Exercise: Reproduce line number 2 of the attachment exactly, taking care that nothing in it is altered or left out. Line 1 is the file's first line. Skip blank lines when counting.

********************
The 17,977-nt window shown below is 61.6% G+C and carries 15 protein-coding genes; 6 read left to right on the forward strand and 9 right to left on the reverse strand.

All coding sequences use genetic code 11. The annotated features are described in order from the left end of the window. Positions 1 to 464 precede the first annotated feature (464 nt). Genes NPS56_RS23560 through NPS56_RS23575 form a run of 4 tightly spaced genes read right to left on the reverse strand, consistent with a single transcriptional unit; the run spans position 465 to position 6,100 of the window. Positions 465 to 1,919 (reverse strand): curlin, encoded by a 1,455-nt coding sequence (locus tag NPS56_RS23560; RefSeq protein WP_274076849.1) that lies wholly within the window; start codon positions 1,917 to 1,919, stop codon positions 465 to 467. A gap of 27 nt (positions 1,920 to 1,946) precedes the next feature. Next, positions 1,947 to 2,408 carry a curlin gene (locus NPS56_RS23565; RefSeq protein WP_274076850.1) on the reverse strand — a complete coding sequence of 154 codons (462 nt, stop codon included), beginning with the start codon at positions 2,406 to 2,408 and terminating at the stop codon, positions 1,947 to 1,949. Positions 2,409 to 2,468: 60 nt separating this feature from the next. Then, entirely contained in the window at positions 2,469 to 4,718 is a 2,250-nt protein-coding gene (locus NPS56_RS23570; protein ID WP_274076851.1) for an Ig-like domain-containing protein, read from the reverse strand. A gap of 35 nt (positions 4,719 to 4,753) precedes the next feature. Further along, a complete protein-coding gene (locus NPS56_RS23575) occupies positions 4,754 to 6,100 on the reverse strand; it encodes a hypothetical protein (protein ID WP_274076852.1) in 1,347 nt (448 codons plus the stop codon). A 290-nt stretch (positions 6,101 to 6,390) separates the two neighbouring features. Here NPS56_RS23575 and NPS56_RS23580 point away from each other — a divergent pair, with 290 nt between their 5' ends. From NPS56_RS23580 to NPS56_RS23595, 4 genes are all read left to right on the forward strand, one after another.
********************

All coding sequences use genetic code 11. The annotated features are described in order from the left end of the window. Positions 1 to 464 precede the first annotated feature (464 nt). Genes NPS56_RS23560 through NPS56_RS23575 form a run of 4 tightly spaced genes read right to left on the reverse strand, consistent with a single transcriptional unit; the run spans position 465 to position 6,100 of the window. Positions 465 to 1,919 (reverse strand): curlin, encoded by a 1,455-nt coding sequence (locus tag NPS56_RS23560; RefSeq protein WP_274076849.1) that lies wholly within the window; start codon positions 1,917 to 1,919, stop codon positions 465 to 467. A gap of 27 nt (positions 1,920 to 1,946) precedes the next feature. Next, positions 1,947 to 2,408 carry a curlin gene (locus NPS56_RS23565; RefSeq protein WP_274076850.1) on the reverse strand — a complete coding sequence of 154 codons (462 nt, stop codon included), beginning with the start codon at positions 2,406 to 2,408 and terminating at the stop codon, positions 1,947 to 1,949. Positions 2,409 to 2,468: 60 nt separating this feature from the next. Then, entirely contained in the window at positions 2,469 to 4,718 is a 2,250-nt protein-coding gene (locus NPS56_RS23570; protein ID WP_274076851.1) for an Ig-like domain-containing protein, read from the reverse strand. A gap of 35 nt (positions 4,719 to 4,753) precedes the next feature. Further along, a complete protein-coding gene (locus NPS56_RS23575) occupies positions 4,754 to 6,100 on the reverse strand; it encodes a hypothetical protein (protein ID WP_274076852.1) in 1,347 nt (448 codons plus the stop codon). A 290-nt stretch (positions 6,101 to 6,390) separates the two neighbouring features. Here NPS56_RS23575 and NPS56_RS23580 point away from each other — a divergent pair, with 290 nt between their 5' ends. From NPS56_RS23580 to NPS56_RS23595, 4 genes are all read left to right on the forward strand, one after another.